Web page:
Mutual funds

1. Sales charges
one of:

  1. Front-end sales charge
  2. Deferred sales charge
  3. Low-load sales charge
  4. None

For a, b and c, the fund provider pays the dealer a percentage of what you invest (in scenario a, you and your advisor determine the rate; in b, it’s usually 5%; and 2.5% in c).

2. Fund expenses*

  1. X% management expense ratio
  2. X% trading expense ratio
  3. Part of the MER goes toward a trailing commission for your advisor. If you own F-class funds, that trailer is eliminated and the advisor negotiates a fee directly with you, which may be tax deductible
3. Other fees

  1. Short-term trading fee (if you redeem or switch within 30 days of purchase)
  2. Switch fee

Stocks & bonds

Option A
flat fee on total assets
Option B
asset-class fee (usually equities cost more to trade than fixed income)
Option C
transaction fee per trade
(the larger the trade, often the lower the fee)


1. Fund expenses*

  1. X% management expense ratio
  2. If you own advisor-class ETFs (denoted with .A after ticker), part of that fee goes toward a trailing commission for your advisor.
2. Other fees

  1. Trading and a small bid-ask spread
  2. If you sell one ETF to buy another from the same family, trading costs may apply. For large orders, some providers will do in-kind transfers at reduced costs.

*These are not paid directly. They reduce the fund’s return.

Other ways advisors get paid

  • National Instrument 81–105 prevents IIROC and MFDA advisors from receiving sales incentives from fund wholesalers.
  • Advisors may receive incentives for attracting higher levels of assets under management.

Life, term and living-benefits insurance

Advisor compensation


For Whole or Universal Life, an advisor typically gets 50% commission on the first-year premium (see “Typical first-year rates,” below), plus a bonus (usually 150% of commission), for a total rate of 125% on the first-year premium.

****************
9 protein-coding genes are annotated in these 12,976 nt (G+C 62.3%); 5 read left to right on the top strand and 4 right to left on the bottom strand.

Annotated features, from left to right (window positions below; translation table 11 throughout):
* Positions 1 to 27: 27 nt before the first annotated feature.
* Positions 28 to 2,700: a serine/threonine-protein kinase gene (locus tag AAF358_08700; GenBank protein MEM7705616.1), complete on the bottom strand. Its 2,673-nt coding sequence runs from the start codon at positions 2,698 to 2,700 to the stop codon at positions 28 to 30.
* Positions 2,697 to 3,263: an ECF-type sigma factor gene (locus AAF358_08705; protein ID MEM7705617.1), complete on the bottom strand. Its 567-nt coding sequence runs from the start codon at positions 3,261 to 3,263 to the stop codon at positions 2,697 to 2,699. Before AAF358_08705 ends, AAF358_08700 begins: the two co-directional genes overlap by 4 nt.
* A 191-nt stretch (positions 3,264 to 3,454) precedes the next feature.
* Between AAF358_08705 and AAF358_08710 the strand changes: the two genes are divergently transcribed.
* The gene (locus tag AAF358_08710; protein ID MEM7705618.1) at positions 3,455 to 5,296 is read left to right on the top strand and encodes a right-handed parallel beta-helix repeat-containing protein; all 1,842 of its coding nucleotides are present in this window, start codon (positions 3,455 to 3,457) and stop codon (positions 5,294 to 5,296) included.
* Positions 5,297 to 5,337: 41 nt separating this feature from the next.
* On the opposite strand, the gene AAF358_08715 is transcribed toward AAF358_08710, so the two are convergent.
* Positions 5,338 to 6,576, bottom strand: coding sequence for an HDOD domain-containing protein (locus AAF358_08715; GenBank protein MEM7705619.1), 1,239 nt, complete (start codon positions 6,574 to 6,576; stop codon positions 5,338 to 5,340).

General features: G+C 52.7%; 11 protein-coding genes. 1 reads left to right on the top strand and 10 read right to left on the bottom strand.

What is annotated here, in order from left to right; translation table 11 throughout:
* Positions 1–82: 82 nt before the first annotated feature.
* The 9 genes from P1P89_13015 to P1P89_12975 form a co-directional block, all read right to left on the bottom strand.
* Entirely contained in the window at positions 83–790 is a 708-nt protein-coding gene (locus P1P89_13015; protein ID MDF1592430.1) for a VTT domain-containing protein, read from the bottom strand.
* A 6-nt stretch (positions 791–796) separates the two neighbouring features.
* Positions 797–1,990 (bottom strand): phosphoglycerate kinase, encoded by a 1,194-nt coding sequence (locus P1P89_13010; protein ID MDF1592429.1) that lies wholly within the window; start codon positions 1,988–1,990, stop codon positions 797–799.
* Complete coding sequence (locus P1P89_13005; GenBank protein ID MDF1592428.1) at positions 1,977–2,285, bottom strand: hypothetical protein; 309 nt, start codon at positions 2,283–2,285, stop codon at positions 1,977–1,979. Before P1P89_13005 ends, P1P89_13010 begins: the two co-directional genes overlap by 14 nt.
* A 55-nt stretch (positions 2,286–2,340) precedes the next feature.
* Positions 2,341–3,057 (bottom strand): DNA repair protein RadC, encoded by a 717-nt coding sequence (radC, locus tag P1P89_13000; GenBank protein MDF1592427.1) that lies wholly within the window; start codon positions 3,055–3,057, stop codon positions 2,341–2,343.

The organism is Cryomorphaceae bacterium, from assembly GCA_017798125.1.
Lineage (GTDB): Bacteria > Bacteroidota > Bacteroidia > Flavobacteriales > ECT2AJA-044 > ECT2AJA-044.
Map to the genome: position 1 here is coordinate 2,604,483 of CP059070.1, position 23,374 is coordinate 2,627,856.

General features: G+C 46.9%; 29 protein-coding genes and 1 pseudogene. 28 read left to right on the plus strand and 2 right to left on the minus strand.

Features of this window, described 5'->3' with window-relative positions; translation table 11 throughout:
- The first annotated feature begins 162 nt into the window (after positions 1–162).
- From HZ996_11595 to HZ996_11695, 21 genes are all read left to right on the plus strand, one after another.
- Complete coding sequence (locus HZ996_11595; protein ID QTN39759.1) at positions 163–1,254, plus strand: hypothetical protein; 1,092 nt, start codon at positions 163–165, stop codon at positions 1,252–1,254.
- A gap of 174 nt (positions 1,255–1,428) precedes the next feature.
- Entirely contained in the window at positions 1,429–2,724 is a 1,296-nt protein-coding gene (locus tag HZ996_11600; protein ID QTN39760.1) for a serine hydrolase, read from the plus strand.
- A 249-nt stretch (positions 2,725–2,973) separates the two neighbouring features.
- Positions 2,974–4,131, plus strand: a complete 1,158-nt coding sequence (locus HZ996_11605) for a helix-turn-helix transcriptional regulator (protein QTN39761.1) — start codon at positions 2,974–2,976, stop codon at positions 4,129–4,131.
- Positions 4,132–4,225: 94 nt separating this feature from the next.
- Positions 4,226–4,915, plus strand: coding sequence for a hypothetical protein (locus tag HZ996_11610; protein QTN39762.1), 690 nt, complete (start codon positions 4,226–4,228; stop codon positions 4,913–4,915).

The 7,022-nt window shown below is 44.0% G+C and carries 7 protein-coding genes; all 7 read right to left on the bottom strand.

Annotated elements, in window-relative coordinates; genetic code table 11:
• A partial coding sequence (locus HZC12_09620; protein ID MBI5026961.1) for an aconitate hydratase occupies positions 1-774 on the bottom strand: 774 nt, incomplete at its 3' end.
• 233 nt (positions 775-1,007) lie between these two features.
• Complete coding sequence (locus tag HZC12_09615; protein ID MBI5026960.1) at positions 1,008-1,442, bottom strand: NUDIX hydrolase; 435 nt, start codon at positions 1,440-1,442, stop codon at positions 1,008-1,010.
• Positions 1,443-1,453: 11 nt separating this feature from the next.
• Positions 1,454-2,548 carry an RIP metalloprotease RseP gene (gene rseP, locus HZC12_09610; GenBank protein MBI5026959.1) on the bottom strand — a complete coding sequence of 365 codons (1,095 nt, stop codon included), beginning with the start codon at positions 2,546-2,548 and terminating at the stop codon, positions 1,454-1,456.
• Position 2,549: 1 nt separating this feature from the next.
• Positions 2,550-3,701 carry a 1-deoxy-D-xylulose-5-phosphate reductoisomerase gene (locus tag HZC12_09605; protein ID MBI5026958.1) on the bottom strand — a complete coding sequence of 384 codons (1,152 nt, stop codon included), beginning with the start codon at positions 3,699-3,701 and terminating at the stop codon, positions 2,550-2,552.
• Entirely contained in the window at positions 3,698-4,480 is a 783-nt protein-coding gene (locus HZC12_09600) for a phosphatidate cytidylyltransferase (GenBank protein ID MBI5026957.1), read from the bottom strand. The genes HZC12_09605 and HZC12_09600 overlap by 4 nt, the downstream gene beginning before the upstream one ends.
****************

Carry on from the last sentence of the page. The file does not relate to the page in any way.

Commissions typically drop off dramatically to just 5% in years two and three, and 2% thereafter (some policies pay no commission after year 5 or 10). This drop is common across all types of insurance. (Note: CI policies tend to bump up commissions in renewal years.)

The chart illustrates the relationship between commission percentage and policy length, based on the example above:


Those percentages are higher than mutual fund MERs, but service requirements are higher. You’ll get:

  • Beneficiary changes
  • Rider changes
  • Coverage changes
  • Claim delivery

Non-cash compensation may include:

  • Sales conferences, if agents write a certain amount of business. “Usually this only motivates a small band of agents,” says Newlink Group director Byren Innes. “If I already write more business than the qualifying threshold, I’ve got the trip anyway. If I don’t usually write that amount of business, I won’t get the trip anyway.” They are nice conferences, though: “They’re all in five-star resorts,” he says.
  • Discounted or free office space, based on production levels.
  • Semi-annual retreats for education purposes.

Further fee details

After the first year, some companies pay periodic service fees to active agents. If the agent isn’t doing any work, he may forfeit.

Some companies have contracts with agents so they receive commissions for life. If agents decide not to serve clients, the MGA may have to take on the service burden.

Typical first-year insurance commission rates

Typical first-year insurance commission rates

More for advisors

Newlink Group director Byren Innes has prepared a dynamic spreadsheet where you can enter your actual commission schedule and premiums so clients can see how much they pay you in dollars.

Melissa Shin is the managing editor of Advisor Group.